Tag Archives: iran

Hegemon at work on Iran, doing what hegemonic powers do. No war needed – or likely.

Summary: As the sanctions tighten like a noose around Iran, the US deploys its power on Iran’s borders to discourage resistance.  It’s a simple plan to slowly break their will, with Iran’s nukes as a pretext.  So far it’s working. Only China or Russia can save Iran. They probably will not do so.  Fear-mongering by the usual sources about war will probably again be wrong.

USS Stennis, 12 November 2011

Contents

  1. The naval deployment
  2. The overall military build-up
  3. The goal of US policy towards Iran
  4. For more information about nukes — & Iran

(1) The naval deployment

The US has been keeping two carriers in the Middle East.  DoD announced yesterday that a third will be deployed there.

  • The USS Enterprise is on station in the Middle East. It deployed from Norfolk on 11 March, and is scheduled for decommissioning on December 1.
  • The USS John Stennis deploys late this summer from Bremerton, WA. It was scheduled to deploy at the end of the year; it will take about one month to get on station.  See the DoD news release here.
  • The USS Eisenhower deployed from Norfolk on 20 June, to relieve the USS Abraham Lincoln — which left Persian Gulf area on 16 July.
  • The French nuclear aircraft carrier Charles de Gaulle is said to be sailing to the French naval base at Port Zayid, Abu Dhabi.  It is only 44,000 tons (US short tonnes); for comparison the US Nimitz is 112,000-plus tonnes.

(2)  The military build-up

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Threats to attack Iran are smoke. Sanctions on Iran are our tool. Weakening Iran is our goal.

Summary:  A follow-up post providing more evidence that neither the US nor Israel plans to attack Iran soon, based not just on the evidence and logic of the situation, but also on statements of senior Israeli officials.  This has been the standing forecast on the FM website since 2007.  See the links at the end for more information about our conflict with Iran.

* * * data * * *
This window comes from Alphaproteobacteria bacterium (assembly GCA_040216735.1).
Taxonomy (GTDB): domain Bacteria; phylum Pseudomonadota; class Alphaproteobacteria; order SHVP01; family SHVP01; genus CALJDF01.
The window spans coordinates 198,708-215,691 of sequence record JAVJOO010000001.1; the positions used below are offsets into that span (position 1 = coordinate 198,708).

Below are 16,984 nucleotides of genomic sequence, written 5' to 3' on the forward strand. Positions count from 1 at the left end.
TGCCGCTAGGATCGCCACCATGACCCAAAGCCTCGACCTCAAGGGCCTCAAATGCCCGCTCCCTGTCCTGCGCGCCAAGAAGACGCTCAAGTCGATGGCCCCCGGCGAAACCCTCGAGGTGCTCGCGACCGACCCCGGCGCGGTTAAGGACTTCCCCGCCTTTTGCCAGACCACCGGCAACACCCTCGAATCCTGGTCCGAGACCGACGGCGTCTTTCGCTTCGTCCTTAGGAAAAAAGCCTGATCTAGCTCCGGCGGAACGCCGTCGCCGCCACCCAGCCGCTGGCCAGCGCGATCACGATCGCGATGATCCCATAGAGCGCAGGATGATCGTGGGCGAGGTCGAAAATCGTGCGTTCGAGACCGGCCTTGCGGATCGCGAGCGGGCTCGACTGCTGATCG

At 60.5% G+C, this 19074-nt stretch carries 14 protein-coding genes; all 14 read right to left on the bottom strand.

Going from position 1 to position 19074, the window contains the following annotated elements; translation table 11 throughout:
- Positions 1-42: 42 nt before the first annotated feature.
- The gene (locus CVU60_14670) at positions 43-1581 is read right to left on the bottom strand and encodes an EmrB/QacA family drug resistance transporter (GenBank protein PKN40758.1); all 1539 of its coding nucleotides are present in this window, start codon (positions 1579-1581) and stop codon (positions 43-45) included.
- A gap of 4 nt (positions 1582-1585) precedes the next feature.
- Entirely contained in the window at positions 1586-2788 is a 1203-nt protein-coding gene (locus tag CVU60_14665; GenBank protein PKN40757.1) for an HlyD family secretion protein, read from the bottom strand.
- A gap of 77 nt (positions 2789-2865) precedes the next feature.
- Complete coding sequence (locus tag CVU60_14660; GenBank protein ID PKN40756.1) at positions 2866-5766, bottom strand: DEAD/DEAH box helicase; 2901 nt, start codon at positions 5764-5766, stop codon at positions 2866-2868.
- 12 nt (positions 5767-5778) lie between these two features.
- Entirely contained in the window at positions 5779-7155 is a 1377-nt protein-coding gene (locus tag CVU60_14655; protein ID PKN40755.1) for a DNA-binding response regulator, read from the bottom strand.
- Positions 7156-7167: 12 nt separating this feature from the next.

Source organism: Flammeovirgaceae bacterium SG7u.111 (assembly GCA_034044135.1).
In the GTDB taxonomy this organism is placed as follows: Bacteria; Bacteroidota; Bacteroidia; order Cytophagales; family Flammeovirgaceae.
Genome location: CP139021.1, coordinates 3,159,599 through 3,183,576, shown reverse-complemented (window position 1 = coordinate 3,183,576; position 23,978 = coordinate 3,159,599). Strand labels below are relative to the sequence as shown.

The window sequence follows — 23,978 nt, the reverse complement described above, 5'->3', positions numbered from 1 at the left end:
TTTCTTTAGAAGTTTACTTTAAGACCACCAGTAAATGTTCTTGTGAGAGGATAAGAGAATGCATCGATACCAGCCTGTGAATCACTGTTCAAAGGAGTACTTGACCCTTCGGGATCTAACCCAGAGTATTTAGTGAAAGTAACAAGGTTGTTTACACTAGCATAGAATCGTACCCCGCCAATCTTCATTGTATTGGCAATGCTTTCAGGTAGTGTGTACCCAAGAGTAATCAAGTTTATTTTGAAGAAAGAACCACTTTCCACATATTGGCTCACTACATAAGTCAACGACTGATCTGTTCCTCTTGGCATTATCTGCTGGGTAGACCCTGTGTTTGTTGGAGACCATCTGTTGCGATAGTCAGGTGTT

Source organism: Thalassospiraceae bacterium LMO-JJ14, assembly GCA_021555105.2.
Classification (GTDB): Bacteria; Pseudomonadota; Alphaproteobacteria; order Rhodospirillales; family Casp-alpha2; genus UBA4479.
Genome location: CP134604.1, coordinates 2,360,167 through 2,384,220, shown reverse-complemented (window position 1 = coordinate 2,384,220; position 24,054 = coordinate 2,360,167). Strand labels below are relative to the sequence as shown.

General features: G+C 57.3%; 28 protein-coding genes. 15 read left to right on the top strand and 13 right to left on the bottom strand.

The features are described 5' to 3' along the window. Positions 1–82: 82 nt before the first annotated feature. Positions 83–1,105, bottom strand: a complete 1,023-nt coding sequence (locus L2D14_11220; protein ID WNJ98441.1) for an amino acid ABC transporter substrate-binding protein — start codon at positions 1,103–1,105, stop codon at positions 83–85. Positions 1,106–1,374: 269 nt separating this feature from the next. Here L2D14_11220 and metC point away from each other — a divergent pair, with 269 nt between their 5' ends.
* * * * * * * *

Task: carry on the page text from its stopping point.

Let’s not go there.

I received pushback from readers in response to The hidden objective of our alliance against Iran (June 11), showing that trade sanctions on Iran — not military strikes — were the primary tool of the informal US-Israel-Saudi alliance.  Their goal: to weaken Iran. Exaggerated, often fanciful, stories about Iran getting nukes and using nukes justify the sanctions. The news media narrative has this backwards.

This is logical as realpolitik — a safe means of meeting the individual goals of the tripartite alliance (explained in that post), and explains both the continued heated rhetoric despite so much evidence Iran stopped its direct bomb program in 2003 (for details see here and here).

Sanctions as the goal (not an intermediate step) also explains the strong criticism by so many officials in America and Israel of those beating war-drums (governments are not unitary entities; many officials in the US and Israel love wars).  Today we look at a few of the most prominent examples of the past year.  These officials do not challenge the basics of alliance policy — that Iran will get nukes soon (claims made incessantly since 1984) — merely the need for and risks of attacking Iran now.